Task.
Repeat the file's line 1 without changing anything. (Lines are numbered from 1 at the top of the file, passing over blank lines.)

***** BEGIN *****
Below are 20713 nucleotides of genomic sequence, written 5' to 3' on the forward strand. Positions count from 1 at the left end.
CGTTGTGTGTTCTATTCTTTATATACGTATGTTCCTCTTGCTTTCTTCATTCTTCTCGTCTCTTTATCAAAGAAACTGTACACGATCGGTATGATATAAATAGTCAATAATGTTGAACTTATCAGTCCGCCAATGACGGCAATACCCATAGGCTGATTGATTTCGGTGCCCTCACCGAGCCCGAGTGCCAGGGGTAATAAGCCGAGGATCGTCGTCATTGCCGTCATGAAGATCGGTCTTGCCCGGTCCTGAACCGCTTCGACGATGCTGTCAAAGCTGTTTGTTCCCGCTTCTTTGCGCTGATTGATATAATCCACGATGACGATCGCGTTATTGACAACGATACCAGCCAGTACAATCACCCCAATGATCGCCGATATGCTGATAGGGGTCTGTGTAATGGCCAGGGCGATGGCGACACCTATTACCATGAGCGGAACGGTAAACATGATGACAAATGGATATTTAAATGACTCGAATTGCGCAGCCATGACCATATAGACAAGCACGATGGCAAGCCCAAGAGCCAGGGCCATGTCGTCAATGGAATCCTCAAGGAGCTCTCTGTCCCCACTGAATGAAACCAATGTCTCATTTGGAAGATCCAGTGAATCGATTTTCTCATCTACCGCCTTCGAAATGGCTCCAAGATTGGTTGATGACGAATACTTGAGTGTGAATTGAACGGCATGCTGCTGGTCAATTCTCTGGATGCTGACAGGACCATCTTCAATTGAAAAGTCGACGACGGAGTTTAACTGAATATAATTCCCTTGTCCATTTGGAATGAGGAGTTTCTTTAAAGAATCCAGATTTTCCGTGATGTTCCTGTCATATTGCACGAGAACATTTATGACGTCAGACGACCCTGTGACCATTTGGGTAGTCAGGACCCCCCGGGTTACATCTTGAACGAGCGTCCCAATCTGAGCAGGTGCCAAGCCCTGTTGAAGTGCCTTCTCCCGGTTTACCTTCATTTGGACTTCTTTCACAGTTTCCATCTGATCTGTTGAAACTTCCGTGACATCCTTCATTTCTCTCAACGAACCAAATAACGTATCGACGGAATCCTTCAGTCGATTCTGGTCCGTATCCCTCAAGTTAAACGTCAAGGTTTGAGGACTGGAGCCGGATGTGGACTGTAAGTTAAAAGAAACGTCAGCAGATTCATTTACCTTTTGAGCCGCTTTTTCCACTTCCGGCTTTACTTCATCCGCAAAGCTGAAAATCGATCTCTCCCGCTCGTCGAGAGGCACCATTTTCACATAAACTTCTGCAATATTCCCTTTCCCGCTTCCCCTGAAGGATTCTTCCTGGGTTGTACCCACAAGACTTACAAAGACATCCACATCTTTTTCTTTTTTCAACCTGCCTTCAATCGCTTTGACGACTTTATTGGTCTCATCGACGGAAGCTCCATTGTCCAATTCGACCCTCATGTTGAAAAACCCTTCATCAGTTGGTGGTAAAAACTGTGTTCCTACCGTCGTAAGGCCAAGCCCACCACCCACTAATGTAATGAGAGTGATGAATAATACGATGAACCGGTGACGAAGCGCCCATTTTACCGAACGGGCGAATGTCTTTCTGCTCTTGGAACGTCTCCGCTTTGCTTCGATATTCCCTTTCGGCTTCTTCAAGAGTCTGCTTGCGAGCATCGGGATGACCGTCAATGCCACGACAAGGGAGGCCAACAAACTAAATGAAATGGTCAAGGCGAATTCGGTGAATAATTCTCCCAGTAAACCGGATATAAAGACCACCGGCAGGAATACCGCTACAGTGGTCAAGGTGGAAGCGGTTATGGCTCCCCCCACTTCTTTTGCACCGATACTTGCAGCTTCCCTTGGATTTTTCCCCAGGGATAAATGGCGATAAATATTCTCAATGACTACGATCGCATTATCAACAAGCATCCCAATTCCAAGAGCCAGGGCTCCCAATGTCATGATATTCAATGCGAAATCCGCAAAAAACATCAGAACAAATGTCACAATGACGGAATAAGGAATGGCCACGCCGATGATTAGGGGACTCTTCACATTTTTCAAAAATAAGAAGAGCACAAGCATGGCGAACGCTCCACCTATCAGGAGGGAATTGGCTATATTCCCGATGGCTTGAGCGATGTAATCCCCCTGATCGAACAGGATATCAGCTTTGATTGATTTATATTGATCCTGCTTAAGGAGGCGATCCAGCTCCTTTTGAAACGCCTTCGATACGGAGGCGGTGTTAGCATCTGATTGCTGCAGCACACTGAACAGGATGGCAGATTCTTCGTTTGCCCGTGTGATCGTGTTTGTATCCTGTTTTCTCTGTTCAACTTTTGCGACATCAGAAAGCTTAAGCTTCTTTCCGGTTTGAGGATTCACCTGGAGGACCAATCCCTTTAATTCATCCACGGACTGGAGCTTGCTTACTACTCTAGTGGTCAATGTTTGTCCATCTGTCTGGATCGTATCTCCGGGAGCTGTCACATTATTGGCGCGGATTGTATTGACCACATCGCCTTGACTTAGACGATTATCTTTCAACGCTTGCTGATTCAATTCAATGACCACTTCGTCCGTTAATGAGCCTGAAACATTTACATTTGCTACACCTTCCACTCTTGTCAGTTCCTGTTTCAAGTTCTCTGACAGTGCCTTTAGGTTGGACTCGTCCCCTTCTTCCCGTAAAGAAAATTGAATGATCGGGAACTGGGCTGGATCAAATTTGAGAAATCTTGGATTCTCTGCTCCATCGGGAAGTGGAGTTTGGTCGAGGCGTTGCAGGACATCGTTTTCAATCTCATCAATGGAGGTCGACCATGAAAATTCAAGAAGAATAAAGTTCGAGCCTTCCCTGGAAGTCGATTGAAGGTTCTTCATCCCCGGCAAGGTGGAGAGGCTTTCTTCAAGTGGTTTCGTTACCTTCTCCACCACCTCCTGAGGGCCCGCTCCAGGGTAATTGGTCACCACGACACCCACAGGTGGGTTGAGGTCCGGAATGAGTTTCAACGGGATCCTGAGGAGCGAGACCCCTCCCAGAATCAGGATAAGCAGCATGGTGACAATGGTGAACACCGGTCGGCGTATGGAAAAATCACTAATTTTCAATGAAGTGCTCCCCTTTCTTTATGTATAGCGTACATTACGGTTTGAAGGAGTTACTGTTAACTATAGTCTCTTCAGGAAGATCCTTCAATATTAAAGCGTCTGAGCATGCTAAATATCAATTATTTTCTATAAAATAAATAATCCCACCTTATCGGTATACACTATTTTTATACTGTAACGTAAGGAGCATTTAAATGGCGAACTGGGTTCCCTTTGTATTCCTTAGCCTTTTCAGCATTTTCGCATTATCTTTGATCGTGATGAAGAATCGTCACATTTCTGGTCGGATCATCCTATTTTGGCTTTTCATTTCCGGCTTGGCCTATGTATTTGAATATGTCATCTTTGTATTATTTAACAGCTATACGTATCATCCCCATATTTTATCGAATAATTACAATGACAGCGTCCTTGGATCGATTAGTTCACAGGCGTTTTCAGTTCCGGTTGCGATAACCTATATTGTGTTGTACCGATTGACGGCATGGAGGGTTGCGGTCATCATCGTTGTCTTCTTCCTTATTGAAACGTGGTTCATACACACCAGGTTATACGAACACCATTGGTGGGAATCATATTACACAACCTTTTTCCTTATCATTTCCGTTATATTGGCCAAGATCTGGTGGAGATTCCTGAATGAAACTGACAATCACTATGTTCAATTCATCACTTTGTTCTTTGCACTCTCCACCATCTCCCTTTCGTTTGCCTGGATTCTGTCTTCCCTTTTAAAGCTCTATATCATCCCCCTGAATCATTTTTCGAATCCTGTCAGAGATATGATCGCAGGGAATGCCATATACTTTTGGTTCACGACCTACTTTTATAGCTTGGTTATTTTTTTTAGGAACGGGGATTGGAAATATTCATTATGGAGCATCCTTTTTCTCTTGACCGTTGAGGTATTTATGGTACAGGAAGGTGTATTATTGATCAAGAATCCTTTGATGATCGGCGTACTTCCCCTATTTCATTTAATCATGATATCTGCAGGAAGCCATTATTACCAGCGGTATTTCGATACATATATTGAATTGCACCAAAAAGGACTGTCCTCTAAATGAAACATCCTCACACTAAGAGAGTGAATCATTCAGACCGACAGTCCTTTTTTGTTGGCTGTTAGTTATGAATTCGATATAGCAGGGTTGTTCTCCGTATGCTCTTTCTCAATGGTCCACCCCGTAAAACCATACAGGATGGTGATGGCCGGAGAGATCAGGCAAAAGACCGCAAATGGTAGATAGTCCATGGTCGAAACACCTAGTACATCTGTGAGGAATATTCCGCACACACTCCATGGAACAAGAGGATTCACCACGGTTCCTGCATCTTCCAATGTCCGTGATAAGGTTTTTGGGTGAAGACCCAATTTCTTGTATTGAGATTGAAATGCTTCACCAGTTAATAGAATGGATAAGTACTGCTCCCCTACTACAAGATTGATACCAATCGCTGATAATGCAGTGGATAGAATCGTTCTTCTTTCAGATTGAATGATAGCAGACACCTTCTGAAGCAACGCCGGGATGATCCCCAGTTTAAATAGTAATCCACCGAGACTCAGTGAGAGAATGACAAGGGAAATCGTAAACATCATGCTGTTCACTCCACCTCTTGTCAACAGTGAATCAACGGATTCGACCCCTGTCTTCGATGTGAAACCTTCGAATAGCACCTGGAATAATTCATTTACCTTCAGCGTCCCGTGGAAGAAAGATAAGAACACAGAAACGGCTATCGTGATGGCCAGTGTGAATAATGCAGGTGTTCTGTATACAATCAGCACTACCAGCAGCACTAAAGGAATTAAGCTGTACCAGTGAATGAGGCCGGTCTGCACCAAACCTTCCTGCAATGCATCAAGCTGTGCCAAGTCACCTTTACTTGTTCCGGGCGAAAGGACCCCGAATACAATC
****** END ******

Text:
Below are 20713 nucleotides of genomic sequence, written 5' to 3' on the forward strand. Positions count from 1 at the left end.